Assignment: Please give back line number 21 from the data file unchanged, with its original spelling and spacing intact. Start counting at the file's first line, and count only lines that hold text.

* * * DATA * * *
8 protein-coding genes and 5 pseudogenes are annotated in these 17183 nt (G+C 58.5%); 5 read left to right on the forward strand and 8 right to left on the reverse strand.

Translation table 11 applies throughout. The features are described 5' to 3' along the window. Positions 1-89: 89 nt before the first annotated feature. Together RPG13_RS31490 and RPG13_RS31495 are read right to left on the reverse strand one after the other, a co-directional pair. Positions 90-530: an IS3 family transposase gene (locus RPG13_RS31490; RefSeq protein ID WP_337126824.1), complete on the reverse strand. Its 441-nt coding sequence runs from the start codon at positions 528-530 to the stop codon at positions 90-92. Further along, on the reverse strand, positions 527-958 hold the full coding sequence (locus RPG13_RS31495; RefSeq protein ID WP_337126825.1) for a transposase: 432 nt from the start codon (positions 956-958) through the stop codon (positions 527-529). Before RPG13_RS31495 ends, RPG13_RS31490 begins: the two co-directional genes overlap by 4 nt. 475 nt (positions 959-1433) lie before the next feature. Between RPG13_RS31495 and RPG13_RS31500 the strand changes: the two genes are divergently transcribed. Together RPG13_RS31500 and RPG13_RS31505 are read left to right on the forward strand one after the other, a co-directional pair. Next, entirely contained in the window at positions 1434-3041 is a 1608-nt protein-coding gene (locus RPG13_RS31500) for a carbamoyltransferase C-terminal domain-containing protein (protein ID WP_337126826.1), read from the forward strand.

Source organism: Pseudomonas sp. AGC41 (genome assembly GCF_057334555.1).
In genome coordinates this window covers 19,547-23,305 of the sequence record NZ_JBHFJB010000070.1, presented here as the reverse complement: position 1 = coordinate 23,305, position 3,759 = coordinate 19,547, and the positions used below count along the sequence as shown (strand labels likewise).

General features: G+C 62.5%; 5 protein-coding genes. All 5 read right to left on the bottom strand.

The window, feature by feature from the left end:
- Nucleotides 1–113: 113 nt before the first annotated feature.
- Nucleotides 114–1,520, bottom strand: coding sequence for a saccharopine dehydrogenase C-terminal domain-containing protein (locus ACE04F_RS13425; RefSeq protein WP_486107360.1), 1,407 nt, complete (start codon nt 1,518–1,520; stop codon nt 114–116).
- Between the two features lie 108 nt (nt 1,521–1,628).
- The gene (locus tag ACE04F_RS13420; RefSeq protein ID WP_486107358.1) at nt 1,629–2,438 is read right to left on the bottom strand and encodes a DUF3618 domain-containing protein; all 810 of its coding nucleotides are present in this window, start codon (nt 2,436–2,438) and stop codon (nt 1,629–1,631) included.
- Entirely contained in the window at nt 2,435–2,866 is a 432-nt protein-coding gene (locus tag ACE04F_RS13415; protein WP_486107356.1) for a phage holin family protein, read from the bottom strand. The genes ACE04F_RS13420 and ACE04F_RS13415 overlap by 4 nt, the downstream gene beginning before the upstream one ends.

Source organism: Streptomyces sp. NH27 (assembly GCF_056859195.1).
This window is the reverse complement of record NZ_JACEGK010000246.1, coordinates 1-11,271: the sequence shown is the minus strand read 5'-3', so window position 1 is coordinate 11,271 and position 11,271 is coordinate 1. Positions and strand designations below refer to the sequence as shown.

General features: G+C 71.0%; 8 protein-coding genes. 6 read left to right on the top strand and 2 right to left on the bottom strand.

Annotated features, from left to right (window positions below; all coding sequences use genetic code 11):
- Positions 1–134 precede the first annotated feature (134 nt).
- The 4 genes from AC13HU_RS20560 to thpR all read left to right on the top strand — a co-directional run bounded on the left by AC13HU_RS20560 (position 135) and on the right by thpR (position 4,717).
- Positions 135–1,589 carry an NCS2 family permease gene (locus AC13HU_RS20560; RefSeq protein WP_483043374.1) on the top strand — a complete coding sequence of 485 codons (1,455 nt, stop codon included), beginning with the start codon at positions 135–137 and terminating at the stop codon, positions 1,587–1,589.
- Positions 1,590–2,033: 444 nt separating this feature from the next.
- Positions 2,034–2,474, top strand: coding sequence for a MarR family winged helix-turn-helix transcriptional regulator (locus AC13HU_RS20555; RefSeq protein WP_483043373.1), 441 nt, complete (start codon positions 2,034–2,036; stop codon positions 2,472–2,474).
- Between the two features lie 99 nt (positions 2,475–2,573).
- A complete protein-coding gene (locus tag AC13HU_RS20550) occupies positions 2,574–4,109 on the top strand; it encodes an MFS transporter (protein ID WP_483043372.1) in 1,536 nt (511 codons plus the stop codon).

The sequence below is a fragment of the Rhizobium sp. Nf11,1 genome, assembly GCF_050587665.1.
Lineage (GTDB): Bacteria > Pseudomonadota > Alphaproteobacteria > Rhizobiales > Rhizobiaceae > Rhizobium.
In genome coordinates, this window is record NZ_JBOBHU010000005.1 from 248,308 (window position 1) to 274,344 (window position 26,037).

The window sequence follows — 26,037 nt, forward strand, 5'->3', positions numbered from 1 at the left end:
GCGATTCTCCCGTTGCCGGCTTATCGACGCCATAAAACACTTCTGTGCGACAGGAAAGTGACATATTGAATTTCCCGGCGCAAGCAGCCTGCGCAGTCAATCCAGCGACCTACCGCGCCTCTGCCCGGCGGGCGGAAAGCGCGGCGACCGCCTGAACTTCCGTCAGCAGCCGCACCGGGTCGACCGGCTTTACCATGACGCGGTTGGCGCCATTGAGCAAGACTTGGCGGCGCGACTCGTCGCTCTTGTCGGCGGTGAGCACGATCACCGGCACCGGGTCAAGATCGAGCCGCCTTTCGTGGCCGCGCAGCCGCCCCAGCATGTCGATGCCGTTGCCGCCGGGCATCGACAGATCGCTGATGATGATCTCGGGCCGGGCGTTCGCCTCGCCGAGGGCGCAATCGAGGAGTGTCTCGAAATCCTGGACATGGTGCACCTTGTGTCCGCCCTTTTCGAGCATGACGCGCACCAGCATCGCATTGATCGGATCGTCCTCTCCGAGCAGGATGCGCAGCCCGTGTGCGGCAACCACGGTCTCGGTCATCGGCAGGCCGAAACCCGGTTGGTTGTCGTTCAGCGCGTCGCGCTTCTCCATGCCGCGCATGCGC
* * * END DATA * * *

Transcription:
- Between the two features lie 99 nt (positions 2,475–2,573).